Chase Utley of the Los Angeles Dodgers has been suspended for games three and four of the NLDS by Major League Baseball for what has been deemed as an “illegal slide”. The illegal slide broke Mets shortstop Ruben Tejada’s leg in the seventh inning of game two of this series. "After thoroughly reviewing the play from all conceivable angles, I have concluded that Mr. Utley's action warrants discipline," Joe Torre, MLB’s Chief Baseball Officer, said in a statement. "While I sincerely believe that Mr. Utley had no intention of injuring Ruben Tejada, and was attempting to help his Club in a critical situation, I believe his slide was in violation of Official Baseball Rule 5.09 (a) (13), which is designed to protect fielders from precisely this type of rolling block that occurs away from the base."
"[The Mets] feel this was the appropriate course of action," the team said in a statement. "With this decision behind us, the team and our fans can now focus on playing winning baseball”.
While Major League Baseball did right by the suspension, the matter was not handled correctly on the field. Tejada attempted to step on the bag while trying to turn a double play, and though he missed, Utley missed the bag entirely as well. A replay review was conducted, and Utley was ruled safe.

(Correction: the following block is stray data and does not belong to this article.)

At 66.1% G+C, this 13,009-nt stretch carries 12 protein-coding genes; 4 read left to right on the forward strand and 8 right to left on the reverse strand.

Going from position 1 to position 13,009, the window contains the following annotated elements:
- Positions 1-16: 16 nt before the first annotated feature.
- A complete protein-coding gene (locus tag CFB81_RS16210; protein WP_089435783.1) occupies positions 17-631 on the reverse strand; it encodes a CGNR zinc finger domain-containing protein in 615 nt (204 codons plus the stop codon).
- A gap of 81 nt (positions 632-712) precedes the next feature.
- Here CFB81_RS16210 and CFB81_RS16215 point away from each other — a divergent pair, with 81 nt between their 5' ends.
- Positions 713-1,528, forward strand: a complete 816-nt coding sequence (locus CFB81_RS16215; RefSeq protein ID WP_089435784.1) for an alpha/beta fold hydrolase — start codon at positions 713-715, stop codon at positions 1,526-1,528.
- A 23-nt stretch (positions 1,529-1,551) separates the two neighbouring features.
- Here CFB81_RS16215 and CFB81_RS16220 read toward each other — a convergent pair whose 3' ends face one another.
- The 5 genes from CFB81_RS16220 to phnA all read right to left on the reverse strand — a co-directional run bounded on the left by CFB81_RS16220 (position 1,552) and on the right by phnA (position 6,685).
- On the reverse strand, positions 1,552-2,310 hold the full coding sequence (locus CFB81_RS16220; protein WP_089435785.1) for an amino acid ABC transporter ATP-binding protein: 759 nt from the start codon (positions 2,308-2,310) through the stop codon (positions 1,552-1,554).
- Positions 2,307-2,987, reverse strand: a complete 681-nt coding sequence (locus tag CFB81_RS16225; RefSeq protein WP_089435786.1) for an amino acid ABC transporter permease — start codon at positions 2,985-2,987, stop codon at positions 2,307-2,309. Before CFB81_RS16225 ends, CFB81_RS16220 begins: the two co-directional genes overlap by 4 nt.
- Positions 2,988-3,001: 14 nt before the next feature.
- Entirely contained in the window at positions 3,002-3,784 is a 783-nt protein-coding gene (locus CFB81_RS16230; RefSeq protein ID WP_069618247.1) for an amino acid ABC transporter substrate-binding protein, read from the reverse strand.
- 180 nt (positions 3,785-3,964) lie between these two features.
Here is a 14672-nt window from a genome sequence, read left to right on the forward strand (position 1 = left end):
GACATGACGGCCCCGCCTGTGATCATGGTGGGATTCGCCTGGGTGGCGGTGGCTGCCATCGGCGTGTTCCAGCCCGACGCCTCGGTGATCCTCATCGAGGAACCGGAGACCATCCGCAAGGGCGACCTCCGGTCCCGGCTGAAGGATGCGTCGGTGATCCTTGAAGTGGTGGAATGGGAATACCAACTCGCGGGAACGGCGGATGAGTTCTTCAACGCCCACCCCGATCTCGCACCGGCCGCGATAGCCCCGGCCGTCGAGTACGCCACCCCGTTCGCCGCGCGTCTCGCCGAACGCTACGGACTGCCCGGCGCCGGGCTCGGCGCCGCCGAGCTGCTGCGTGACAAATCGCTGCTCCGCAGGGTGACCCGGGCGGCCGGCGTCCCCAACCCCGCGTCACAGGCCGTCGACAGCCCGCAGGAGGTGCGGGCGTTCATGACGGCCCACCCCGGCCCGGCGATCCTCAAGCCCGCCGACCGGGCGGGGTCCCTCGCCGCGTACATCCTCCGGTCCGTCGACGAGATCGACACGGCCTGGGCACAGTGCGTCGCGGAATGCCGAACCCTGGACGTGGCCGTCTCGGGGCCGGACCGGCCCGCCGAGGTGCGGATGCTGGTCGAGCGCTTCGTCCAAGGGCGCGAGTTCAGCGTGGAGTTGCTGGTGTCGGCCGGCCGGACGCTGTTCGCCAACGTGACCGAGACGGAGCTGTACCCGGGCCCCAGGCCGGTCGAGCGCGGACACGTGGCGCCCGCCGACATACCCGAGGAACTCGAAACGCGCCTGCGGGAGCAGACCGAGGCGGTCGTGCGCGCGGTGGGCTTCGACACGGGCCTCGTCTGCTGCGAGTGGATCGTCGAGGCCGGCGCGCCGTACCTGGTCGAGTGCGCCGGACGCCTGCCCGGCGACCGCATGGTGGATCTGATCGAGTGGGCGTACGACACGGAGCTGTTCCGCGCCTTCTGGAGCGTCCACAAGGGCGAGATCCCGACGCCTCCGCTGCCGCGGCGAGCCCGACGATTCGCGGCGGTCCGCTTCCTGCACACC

There are a number of things the umpires did wrong in this situation that effectively led to a rally in the same inning by the Dodgers that swung the momentum in their favor for good. The neighborhood play is a rule set up to protect fielders attempting to turn a double play, essentially allowing a phantom tag of second base to be able to avoid a slide. These plays are unreviewable, but Los Angeles manager Don Mattingly convinced the umpires to review it regardless. They later stated they believed the throw from second baseman Daniel Murphy pulled Tejada off, which in turn eliminates the neighborhood play. Second, Utley made no attempt to go for the base at all, and it was clear as day to the record-setting television audience that he didn’t. In those interference situations, the interferer is immediately called out as well as the batter. If it had been called correctly the first time, the inning would have ended at that point, with New York up 2-1. Utley was granted second after he did not touch the bag, yet another way the play was mismanaged.
While rules say if neither the fielder nor the baserunner touch the base, the baserunner is safe, the explanation that if Tejada had tagged Utley afterwards he would have been out is ludicrous. For one, he was ruled out, and to tag someone who is ruled out makes zero sense. Not only that, but to say this after Tejada proceeded to writhe on the ground in pain with a broken leg has left people across the nation confused.
Nonetheless, Utley will appeal the ruling and should be available for game three in Queens on Monday if the appeal process is not carried out in time. With ace Matt Harvey on the mound for the Mets in the pivotal matchup, there are certainly fireworks to look forward to.
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